Amanda Bennett leapt on the lawn outside her Merced home.
“It’s fun,” said the Merced College student. “I felt like I was five-years-old.”
In some ways she is turning 5 today.
So is certified nursing assistant John Michael Arredondo. “People just laugh at me when I say I’m turning 5,” he said. “Then I say ‘no really.’ ”
Digital Access for only $0.99
For the most comprehensive local coverage, subscribe today.
Bennett and Arredondo were born on Feb. 29 — the extra day added only in leap years. That means, according to the calendar, their birthdays come up once every four years. Which would kind of make Merced resident Vanessa Granados — who just got married in November — age 6 today.
“I love it,” laughed Granados, who is actually turning 24. “I think it’s something special.”
So does the online Society of Leap Year Day Babies. The chance of anyone being born on leap year day is about 1 in 1,461, according to its Web site. About 4 million people in the world and about 200,000 in the United States are leap year babies.
This is so few that Papa John’s Pizza believes it can afford to give away free pizzas nationwide to all of today’s birthday boys and girls. Unfortunately, the restaurant in Merced has closed, but go to www.papajohns.com to find other locations.
Bennett, who actually turns 19 today, plans to celebrate with her friends and family by eating sushi at Kings Asian Cuisine. “My birthday feels bigger this year,” she said. “I almost didn’t remember what it was like.”
That said, her frequently absent date of birth hasn’t been much of an issue. She and her family just celebrate on Feb. 28. “I’ve heard of people saying they only celebrate every four years — and I can’t believe that,” said Bennett’s mother, Carol. “Birthdays are special. But hers is more special.”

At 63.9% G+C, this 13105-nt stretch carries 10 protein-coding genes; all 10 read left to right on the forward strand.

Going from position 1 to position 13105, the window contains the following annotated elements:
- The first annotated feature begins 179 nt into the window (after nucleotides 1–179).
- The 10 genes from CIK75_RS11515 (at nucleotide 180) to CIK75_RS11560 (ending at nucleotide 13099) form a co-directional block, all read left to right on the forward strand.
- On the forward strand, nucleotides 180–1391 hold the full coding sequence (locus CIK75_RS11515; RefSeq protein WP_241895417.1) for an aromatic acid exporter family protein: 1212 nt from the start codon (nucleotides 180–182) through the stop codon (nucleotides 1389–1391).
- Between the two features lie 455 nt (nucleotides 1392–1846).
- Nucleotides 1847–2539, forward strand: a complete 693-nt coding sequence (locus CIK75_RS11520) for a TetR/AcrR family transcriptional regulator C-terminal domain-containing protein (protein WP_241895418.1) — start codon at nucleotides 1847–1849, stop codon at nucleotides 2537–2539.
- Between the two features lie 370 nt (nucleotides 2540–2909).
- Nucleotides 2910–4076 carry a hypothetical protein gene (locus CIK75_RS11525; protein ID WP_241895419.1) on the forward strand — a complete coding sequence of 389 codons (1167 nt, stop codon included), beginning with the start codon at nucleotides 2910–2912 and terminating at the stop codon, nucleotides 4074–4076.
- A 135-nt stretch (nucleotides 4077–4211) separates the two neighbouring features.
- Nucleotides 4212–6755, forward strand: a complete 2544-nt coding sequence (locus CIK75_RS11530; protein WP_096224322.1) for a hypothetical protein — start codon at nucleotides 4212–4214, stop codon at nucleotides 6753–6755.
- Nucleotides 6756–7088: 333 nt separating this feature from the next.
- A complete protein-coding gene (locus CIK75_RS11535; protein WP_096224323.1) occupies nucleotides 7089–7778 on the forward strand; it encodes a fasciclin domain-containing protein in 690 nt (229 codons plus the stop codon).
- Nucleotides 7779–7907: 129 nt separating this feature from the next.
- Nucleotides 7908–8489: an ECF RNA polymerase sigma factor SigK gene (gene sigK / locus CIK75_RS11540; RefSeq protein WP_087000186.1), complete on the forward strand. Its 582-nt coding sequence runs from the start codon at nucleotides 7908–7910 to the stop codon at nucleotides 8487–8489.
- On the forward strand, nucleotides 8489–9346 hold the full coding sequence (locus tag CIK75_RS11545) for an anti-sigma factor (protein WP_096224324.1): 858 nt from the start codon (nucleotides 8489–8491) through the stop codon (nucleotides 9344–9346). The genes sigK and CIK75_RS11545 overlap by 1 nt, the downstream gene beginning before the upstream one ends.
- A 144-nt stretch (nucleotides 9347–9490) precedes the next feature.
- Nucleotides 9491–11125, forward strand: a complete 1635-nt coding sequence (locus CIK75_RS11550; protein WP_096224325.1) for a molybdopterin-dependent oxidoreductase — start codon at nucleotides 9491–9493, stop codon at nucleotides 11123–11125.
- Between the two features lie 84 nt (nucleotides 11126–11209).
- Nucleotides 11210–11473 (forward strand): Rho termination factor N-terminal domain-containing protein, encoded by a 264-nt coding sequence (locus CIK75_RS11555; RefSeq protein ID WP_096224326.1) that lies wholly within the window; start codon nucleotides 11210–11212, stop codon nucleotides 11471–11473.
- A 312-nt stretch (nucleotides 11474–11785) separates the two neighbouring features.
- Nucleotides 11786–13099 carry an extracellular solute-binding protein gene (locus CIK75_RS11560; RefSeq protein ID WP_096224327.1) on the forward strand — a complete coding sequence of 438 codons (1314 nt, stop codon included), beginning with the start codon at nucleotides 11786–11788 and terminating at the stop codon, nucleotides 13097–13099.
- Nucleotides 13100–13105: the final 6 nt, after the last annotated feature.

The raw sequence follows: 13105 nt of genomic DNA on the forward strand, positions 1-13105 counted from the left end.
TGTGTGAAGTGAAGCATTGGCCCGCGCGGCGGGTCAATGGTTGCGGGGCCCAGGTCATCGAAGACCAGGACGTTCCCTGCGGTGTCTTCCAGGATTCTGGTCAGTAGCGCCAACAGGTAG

Her daughter was actually due on Feb. 12. But Bennett ended up joining her grandfather’s cousin and niece for a Feb. 29 birthday. “Three in one family, that’s unusual,” her mom said.
Granados’ parents throw her a special party every four years to honor her leap year age. Four years ago, when she “turned 5” her father threw the 20-year-old a Barbie doll party.
And today she will get a 6-year-old’s birthday party, said Stela Teran, her mother. Granados’ husband even plans to rent her a bounce house.
“It’s exciting,” Teran sighed. ”She thinks she has to be special every four years.”
Otherwise, they celebrate her birthday on March 1 with dinner at home. And sometimes she gets spoiled and celebrates her birthday on two days — Feb. 28 and March 1, her mom added.Arredondo, who turns 20 today, said his parents always observed his non-leap-year birthdays on March 1.
He first realized he was different on his eighth birthday when his uncle told him he was also turning age 2. “It didn’t make sense,” he laughed.No special celebrations are on Arredondo’s itinerary for today, he just wants to “hang out and be lazy.”
But Granados plans make today a child’s birthday to be remembered — which is a nice break from her busy routine of going to school, substitute teaching and managing a tanning salon.Impressive schedule for a 6 year old.